Stir up everything. There should be enough liquid to cover it all. If not, you must have poured some of the beverage into the wrong receptacle!

Go find something interesting to do for two hours.

Come back and add the delicate squash, peppers and  portobellos. Now is when you add the Cajun spices. You can taste the broth to make sure you don’t add too much or too little. We like Cajun!

The delicate veggies will be done in another half hour.

Serve with garlic toast or whatever you want to soak up the juice.

That sweet taste is the onions… Oh, Good Lord!

Dual Purpose Chicken Pasta || Salad

This one is good hot or cold. You can toss it and eat, and then eat it for lunch the next day.

It should look like this.

  • Rotisserie chicken
  • Package of fresh spinach
  • Cup of porta bella mushrooms, sliced
  • ½ c. sun-dried tomatoes, in less than half-inch long strips
  • Can of artichoke hearts
  • Can of diced tomatoes (I like smoked flavor)
  • ½ c. kalamata olives, pitted
  • Package of feta cheese
  • Box of non-spaghetti pasta, or rice
  • Oregano
  • Minced garlic
  • Basil
  • Thyme
  • Olive oil

Heat an oiled skillet on medium heat while you tear the meat off the chicken. (I like to save the skin, bones and so forth to make dog food later.) Saute the chicken in the skillet with minced garlic to taste. I would probably use a half cup or more. (Note: garlic salt is crap; don’t use it!)

Heat water for the pasta or rice. I use about two-thirds the amount of water that they say on the pasta box, about two quarts instead of three. It boils sooner, and you don’t need to throw as much away afterwards. (Comes from cooking at camp, where potable water is precious.)

Pay attention to the water, because you want the pasta (rice) to finish when everything else does.

If the sun-dried tomatoes are not moist, then heat them in the juice from the artichokes now to soften them. Either way, don’t throw any juice away from anything you use– it’s just too good!

Add the mushrooms, oregano (I use around a quarter cup), basil (ditto), and thyme (don’t need much of this). Stir while watching for the mushrooms to darken. The chicken should begin to shred now.

Add the kalamata olives and some of their juice. Mash the olives with the edge of your spatula to break them into smaller pieces and release their flavor.

Add the artichokes, artichoke juice and (softened) sun-dried tomatoes. Add the fresh spinach. Stir.

You want the spinach to just begin to wilt, but you don’t want to cook the life out of it. The leaves will start to shrink and give up their moisture and when they do, bam! Add the diced tomatoes.

By now the pasta should be done. if not, then turn the heat way down on the chicken until the pasta is ready. when the pasta’s ready, dump the container of feta into the chicken but don’t stir it. You just want to heat the feta to soften it, not smear it all over the inside of the pan.

Drain the pasta, then toss in the chicken, veggies and feta. Stir and toss to mix the feta and pasta with the rest of it.

Serve with hot tea, cold tea, beer or white wine.

It’s good, hot or cold!

[blank] Do You Love? finale

AntennaGuru’s Crawfish Étouffée

1c olive oil
1 lg. onion, finely diced
1 bell pepper, finely diced
1 stalk celery, finely diced
2tbsp minced garlic
1tsp paprika
1tsp cayenne
1tsp black pepper
5 cubes chicken bullion
7c water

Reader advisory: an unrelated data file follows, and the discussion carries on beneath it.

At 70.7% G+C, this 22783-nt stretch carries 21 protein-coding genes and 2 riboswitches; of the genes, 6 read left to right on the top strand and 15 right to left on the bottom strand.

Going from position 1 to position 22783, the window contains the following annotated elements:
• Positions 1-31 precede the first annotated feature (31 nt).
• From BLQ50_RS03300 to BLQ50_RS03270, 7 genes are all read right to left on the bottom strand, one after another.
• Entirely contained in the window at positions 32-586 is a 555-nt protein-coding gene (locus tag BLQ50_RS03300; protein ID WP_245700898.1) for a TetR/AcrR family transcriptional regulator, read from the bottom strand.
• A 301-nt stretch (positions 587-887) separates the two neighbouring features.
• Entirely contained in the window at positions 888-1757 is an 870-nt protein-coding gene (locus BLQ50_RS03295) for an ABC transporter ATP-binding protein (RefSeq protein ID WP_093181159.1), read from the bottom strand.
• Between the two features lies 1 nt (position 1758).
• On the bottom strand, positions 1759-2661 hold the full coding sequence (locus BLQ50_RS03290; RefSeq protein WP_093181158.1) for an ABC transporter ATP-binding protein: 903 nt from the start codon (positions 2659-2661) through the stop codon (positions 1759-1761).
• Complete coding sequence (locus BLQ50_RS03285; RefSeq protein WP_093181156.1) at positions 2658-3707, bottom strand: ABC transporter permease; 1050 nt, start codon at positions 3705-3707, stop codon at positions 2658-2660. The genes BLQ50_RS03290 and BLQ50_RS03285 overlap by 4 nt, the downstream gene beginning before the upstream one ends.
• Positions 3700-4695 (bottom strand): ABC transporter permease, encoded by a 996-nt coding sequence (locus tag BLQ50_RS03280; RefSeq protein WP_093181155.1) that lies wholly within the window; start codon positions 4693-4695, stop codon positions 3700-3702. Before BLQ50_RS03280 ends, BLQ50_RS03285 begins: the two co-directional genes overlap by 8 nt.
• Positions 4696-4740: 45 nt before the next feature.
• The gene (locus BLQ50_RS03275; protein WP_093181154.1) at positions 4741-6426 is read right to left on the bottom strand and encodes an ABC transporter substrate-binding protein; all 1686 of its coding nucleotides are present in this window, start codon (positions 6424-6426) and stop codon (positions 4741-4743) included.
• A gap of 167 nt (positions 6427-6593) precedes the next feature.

2lb crawfish tails
2c light roux
1tsp butter flavoring
Tony Chachare’s Creole Seasoning to taste

Love risks all. 

My wife loves Crawfish Étouffée. She loves it her way, which is not like the Étouffée that’s usually on the menu. More like a bisque, perhaps. Spicier. We go around hitting Cajun restaraunts and if it is on the menu, she interrogates the waiter: Is it dark or light? How thick? What spices do y’all use?

A previous lover made Étouffée for her and –it was the only thing he ever did right evidently but– his Étouffée was perfect. I will mess around in the kitchen and cook stuff for her, but Étouffée?

Neaux Oués! :p

The other day I made crawfish artichoke bisque for her and served it over rice. She’s a nurse who works weekends, sometimes sixteen hours straight, and I like to have something warm and tasty prepared for her when she comes home. Good food helps her to tell me about her day. She spooned the bisque, spooned again thoughtfully and said, “This is pretty close to Étouffée! I want you to make me Étouffée!”

I shrunk from the challenge.

Last Sunday was “a sixteen.” She knew she was going to have a couple of challenging patients. Ten o’clock came and I began to be mindful that “The Nurse” would be home in an hour or two (or three). I said a prayer for her safety (I do that a lot for her… or me) and began moving about the kitchen, perusing pantry and fridge.

And I began getting this crazy idea that I should attempt Étouffée.

So I got down the Prejean’s Cookbook and found their recipe. It’s on p. 81 in Seafood, not in Soup, and it doesn’t show up in their index. I have made enough stuff in the Cajun kitchen that I can roughly recognize how something will taste like, based on the recipe. This wasn’t it. Oh, crap.

I started sautéing the holy trinity with the garlic and praying about roux. My Cajun is less French and more Mediterranean because I eschew butter for olio d’oliva, but then unable to transfer conviction for my heart onto my palate, I add back butter flavoring.  So my roux is olive oil and flour, like vegetarian brown gravy.

I had the rice boiled and the Étouffée thickened when my beloved dragged herself home at two a.m. “It’s not quite thick enough,” she said, “but the flavor is…”


I love her so!

I’ll get it next time; I’ll add just a bit more roux.

Crying in the Wilderness

So they said to him, “Who are you? We need an answer! What do you have to say for yourself?”